A day with Nikki Giovanni

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Sep 302004
 
Authors: Krystle Clayton

The Diversity Summit ended with a visit from nationally

recognized poet, teacher and social activist Nikki Giovanni.

Giovanni was involved in a number of activities Thursday,

including a poetry workshop and a brown bag luncheon that included

an open dialogue with students.

Throughout the day Giovanni emphasized several points, one of

the most important to her was the education of the current

generation as well as the younger generation.

“Children of today are more sophisticated then they were when I

was a child,” Giovanni said. “They don’t need to be talked to like

idiots, they need to be respected.”

Giovanni underscored that in order to be adequately educated

people need to be integrated.

She also spoke of various social issues, including criticisms of

the government, prisons, the education system and humans as a

species in general.

While overtly blunt at times, the audience respected her views

with several rounds of applause and even laughter.

“Seeing her helped me realize that the black experience comes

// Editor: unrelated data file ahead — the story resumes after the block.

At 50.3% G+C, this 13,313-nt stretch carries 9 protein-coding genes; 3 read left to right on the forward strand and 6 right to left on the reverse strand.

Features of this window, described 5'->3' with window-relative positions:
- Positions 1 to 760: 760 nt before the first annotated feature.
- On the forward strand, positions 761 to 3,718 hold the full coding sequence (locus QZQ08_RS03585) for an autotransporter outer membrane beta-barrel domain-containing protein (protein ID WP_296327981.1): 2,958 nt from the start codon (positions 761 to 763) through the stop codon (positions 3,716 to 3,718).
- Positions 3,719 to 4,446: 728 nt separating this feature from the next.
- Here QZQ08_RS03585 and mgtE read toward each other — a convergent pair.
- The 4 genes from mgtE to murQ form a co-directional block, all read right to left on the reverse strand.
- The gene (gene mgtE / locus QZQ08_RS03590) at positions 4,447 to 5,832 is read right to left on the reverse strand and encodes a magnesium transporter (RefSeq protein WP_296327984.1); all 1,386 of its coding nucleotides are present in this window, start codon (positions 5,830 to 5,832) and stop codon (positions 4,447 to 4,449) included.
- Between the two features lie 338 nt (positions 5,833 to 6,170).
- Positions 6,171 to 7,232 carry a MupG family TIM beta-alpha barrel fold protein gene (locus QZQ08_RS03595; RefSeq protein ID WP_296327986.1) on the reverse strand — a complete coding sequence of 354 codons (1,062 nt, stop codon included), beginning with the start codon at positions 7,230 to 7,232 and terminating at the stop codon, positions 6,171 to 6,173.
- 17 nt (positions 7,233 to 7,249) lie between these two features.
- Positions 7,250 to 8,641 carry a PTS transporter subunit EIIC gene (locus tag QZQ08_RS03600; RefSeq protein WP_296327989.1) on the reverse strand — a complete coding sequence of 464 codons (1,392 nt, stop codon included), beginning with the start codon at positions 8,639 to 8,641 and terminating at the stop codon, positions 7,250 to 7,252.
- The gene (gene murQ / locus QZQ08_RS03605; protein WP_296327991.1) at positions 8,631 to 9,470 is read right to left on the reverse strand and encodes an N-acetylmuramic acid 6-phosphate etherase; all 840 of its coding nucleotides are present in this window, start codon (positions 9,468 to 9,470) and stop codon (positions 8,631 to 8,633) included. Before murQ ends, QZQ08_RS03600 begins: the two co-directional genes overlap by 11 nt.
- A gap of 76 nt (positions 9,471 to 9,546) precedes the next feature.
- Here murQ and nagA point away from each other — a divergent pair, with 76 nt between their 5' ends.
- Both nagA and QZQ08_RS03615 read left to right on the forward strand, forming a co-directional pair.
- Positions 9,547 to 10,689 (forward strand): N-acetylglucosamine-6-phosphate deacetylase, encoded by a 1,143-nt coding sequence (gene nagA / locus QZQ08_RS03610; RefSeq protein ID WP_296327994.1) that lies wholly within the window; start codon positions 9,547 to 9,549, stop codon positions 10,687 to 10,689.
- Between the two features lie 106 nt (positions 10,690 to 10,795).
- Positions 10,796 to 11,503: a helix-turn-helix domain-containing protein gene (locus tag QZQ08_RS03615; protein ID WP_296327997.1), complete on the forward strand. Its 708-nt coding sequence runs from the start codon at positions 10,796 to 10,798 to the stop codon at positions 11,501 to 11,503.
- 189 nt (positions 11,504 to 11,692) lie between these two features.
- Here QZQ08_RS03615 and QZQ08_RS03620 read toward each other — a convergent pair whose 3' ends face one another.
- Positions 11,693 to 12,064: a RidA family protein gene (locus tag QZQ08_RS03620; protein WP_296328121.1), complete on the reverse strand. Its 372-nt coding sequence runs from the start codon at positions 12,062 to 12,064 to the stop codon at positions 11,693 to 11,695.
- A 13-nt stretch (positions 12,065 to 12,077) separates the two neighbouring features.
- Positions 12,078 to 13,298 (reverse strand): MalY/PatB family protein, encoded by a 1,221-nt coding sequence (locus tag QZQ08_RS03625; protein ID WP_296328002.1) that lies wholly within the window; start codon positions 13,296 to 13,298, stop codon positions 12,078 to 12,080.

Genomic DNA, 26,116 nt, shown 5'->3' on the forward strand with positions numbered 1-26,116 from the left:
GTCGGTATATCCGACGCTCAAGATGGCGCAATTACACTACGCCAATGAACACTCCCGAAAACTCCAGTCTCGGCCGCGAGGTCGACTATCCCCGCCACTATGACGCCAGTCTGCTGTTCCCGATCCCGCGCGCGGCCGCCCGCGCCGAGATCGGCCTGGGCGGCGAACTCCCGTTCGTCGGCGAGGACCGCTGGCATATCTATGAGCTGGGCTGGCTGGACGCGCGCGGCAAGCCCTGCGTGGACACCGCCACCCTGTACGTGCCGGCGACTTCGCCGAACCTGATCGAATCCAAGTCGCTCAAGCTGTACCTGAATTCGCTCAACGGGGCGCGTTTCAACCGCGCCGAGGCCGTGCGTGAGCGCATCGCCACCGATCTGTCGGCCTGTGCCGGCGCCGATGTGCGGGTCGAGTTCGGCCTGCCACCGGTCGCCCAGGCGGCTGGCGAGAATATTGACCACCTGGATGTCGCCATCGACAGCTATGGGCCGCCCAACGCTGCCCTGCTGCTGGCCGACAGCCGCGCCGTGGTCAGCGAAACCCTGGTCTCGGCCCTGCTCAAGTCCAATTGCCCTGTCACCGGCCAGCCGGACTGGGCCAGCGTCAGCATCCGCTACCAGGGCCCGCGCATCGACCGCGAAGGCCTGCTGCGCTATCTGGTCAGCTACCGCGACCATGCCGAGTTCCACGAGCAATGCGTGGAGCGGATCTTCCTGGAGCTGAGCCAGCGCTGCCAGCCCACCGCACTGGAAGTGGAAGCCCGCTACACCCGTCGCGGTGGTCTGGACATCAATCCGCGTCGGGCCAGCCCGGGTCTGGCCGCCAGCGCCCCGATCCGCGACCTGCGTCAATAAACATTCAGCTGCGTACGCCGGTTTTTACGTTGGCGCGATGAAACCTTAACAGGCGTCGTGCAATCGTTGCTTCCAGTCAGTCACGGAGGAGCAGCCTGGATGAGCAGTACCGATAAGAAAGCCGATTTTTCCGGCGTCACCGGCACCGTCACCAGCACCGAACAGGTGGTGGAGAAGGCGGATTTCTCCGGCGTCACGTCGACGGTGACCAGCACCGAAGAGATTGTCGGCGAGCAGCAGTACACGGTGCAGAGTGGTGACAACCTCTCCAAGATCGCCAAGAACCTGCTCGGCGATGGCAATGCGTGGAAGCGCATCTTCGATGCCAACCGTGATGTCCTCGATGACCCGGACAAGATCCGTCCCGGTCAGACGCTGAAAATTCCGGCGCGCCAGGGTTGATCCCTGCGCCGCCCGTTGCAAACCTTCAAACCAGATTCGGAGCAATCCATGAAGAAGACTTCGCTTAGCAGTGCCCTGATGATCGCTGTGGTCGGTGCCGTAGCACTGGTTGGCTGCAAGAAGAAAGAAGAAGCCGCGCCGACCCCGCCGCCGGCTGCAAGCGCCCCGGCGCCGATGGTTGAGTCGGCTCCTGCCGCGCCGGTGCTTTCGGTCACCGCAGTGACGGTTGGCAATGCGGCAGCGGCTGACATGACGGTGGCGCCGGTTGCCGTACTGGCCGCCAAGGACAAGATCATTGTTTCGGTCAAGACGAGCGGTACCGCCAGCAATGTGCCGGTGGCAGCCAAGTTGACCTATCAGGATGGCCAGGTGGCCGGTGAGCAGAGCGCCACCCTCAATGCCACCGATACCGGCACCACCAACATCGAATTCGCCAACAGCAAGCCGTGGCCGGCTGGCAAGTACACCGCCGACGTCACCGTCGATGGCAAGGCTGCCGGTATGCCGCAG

from different backgrounds,” said Rich Hamilton, a senior English

major. “She pulled out all the stops, and her language was harsh

sometimes, but I don’t think she was trying to create a superior or

inferior construct (about race).”

Her views and opinions were also expressed through her work, as

seen when she read one of her poems called “We’re Going to Mars”,

which drew strong comparisons to slavery as related to going to a

new world and not being fully prepared.

Giovanni voiced her support for social change throughout the

day, and she said that there is something wrong with the world that

we live in where we can’t help each other. She also continued to

drive home that the days of second-class citizenship are over, as

related to ethnic backgrounds and sexual orientations and how the

different groups are treated.

Her work and legacy are appreciated by several people on campus

and she is very inspirational to some.

“My mom started reading her poetry since I was seven years old,”

said Jaime Wood, a graduate student studying English. “Everything

about my poetic identity stems from (Giovanni). I feel fortunate

and completely excited to be able to talk to her.”

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